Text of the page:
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Probabilistic Modelling  

The information age is characterized by the abundance of data, lots of it. It comes from social networks, CCTV cameras, sensors and on-line retailers, and the main challenge is to extract useful information from the deluge of available data. As data is inherently noisy, carries a level of uncertainty and is of large scale one typically relies on computationally-efficient probabilistic methods.

 Probabilistic Modelling
To make sense of data one aims to devise a tractable sound probabilistic model that provides insight into the underlying information that gives rise to the data, and means to forecast and predict future behavior. Examples of probabilistic model questions are: the identification of diseases from recorded symptoms; the classification of hand-written numerals into digits; forecasting the type of movies one prefers from past choices; the interests of an individual from on-line shopping records; and forecasting sale figures from past data.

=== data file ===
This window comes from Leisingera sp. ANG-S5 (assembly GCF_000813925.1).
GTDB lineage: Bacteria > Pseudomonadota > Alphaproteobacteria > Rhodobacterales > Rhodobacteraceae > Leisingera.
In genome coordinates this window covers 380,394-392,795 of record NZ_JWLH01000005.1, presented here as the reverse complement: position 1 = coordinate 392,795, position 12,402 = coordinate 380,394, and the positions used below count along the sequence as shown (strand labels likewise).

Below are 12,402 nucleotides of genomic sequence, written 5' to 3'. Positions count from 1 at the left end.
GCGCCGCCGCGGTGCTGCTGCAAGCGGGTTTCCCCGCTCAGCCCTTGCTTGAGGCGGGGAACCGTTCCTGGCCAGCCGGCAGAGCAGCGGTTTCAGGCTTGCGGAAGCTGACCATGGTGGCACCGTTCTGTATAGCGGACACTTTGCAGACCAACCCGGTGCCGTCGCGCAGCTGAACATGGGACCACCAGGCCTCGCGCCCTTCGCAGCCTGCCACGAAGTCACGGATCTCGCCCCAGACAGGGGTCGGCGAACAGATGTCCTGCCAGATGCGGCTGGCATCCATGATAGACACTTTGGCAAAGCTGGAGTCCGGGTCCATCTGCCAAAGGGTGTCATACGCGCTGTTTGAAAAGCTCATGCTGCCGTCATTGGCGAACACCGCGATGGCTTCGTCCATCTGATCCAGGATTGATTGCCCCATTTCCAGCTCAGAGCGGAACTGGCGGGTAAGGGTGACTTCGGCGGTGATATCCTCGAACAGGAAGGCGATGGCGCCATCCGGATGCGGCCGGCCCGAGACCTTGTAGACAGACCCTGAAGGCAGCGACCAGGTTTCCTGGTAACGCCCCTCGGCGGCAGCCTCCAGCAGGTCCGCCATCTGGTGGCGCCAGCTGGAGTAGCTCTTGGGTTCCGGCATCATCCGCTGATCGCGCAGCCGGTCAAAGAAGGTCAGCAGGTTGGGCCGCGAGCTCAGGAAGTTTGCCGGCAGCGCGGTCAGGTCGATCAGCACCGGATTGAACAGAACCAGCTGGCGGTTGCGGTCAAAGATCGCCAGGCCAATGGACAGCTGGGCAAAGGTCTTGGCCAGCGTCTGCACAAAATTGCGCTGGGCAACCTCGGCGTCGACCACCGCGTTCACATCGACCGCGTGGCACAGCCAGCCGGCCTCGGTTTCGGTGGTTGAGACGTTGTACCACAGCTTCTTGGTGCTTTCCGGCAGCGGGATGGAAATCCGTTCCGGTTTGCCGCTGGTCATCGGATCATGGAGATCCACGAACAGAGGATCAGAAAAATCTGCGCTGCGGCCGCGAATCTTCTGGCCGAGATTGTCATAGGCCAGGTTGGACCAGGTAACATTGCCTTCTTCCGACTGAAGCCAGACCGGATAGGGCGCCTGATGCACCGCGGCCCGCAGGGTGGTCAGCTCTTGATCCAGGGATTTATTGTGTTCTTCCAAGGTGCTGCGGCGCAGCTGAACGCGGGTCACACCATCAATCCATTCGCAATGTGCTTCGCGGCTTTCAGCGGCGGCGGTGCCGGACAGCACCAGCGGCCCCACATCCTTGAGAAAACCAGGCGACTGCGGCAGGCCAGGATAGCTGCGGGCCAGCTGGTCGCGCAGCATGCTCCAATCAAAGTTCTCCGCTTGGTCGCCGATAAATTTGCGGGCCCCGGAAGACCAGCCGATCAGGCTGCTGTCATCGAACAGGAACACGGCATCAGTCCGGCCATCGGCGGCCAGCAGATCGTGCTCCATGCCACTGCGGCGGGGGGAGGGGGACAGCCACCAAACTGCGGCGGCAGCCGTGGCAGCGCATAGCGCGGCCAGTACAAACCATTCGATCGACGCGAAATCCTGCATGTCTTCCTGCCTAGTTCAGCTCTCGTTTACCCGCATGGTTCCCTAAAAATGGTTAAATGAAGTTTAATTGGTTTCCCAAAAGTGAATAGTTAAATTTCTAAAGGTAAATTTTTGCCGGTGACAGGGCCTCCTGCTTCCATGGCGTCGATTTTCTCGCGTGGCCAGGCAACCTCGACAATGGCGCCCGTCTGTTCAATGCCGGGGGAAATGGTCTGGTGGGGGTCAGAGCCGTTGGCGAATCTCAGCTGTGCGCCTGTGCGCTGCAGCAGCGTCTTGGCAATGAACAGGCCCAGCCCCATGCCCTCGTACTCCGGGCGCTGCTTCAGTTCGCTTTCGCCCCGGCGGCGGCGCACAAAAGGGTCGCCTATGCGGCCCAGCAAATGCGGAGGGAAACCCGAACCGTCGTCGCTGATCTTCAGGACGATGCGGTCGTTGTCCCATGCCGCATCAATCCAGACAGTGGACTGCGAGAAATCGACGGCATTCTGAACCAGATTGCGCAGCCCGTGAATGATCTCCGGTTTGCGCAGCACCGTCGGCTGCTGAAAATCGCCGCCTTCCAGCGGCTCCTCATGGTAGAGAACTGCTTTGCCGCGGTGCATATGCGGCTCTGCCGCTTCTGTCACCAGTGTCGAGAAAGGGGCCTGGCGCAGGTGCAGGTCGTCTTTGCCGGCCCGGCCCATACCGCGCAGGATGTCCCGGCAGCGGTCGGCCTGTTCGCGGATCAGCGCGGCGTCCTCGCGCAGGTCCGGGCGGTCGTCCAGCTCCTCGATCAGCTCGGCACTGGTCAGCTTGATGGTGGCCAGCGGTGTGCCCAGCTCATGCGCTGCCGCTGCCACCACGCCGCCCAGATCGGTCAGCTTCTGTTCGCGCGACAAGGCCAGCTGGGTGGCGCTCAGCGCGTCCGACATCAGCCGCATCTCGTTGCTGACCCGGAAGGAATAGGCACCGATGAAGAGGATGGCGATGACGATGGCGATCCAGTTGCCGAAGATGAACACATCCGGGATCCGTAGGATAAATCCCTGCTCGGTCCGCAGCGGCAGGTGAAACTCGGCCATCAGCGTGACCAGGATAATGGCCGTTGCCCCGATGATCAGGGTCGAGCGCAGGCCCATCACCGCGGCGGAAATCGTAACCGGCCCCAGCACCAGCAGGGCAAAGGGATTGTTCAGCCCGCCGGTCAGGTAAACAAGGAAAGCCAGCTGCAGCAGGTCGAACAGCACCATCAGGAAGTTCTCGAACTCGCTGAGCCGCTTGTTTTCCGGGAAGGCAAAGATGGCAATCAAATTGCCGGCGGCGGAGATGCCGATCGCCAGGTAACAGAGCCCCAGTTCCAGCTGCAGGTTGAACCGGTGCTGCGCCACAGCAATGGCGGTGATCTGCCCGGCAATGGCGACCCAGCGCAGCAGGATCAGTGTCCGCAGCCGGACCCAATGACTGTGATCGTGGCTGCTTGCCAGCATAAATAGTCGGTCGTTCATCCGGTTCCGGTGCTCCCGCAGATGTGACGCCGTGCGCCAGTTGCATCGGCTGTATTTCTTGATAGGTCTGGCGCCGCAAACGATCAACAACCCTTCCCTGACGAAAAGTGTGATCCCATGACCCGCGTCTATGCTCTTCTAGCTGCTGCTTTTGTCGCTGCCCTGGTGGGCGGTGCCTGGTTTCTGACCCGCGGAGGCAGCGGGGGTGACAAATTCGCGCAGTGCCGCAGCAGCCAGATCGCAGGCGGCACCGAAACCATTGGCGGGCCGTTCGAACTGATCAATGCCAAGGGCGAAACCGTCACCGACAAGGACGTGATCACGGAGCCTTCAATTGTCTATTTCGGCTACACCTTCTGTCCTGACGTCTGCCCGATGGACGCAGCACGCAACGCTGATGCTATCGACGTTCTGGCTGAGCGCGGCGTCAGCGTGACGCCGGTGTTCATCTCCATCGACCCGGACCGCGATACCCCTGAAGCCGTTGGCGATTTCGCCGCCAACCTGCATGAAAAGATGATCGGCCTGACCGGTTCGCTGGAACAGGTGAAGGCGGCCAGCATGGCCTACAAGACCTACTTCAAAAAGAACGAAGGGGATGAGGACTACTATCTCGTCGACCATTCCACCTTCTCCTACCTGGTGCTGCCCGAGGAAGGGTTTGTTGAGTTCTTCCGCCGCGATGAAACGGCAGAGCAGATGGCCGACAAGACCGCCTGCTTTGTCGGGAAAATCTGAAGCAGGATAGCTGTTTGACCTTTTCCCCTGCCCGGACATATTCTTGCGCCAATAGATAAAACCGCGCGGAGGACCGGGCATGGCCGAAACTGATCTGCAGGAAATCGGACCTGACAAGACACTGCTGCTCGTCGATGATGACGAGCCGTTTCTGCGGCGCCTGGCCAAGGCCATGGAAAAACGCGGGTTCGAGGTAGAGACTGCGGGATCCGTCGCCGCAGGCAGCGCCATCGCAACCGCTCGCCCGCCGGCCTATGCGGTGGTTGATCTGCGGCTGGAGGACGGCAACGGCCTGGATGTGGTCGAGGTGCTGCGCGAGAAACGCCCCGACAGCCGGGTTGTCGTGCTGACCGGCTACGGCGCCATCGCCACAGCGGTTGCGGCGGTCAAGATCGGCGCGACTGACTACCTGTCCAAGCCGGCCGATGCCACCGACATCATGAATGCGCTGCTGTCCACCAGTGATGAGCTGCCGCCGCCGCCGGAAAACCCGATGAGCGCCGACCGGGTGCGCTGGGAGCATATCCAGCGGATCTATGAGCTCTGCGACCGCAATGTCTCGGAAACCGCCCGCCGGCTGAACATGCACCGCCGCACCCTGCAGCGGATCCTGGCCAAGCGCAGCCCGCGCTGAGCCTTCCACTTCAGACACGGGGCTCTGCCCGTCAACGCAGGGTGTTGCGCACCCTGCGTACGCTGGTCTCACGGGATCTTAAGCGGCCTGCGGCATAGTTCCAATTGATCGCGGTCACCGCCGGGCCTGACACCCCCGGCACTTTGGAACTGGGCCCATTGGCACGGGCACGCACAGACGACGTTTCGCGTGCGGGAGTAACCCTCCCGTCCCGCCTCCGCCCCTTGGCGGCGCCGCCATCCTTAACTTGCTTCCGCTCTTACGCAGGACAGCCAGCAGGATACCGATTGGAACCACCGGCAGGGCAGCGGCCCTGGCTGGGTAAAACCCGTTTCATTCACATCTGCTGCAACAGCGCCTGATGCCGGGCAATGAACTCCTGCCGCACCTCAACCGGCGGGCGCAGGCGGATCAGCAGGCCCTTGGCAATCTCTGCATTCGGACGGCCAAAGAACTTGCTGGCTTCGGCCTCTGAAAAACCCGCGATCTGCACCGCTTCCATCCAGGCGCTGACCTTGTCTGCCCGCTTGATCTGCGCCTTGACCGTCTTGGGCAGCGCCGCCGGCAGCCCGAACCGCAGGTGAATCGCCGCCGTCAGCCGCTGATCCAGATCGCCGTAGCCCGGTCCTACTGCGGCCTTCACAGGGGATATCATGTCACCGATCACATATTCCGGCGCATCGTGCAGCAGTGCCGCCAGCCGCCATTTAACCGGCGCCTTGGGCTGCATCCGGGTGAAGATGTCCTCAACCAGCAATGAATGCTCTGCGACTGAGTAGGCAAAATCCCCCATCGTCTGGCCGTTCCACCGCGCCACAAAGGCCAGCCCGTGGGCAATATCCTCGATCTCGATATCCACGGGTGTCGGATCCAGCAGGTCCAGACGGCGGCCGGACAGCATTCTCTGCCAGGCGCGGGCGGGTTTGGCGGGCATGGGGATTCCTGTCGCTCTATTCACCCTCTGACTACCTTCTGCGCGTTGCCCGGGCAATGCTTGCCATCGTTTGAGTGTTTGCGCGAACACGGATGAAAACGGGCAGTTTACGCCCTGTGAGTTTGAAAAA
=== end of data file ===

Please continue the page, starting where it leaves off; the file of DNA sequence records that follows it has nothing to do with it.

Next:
Probabilistic modelling offers computationally-efficient optimization methods for model construction and for solving difficult problems, based on localized models. It also offers a range of methods for providing the most informative presentation of high-dimensional data.  

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This module introduces students to the main concepts of probabilistic modelling, inference techniques, the projection of probabilities onto graphs, creating complex models from simpler building blocks and the ability to infer values from localized and computationally efficient operations. More specifically it includes:

  • Probabilities and Bayesian methods 
  • Optimizing models via likelihood maximization 
  • Graphical models 
  • Message passing as an inference and optimization tool 
  • Complex distributions as mixture models 
  • Simple visual informatics tools  
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The module provides the analytical basic tools needed for understanding, modelling and forecasting data and is highly useful for anyone working with data. 
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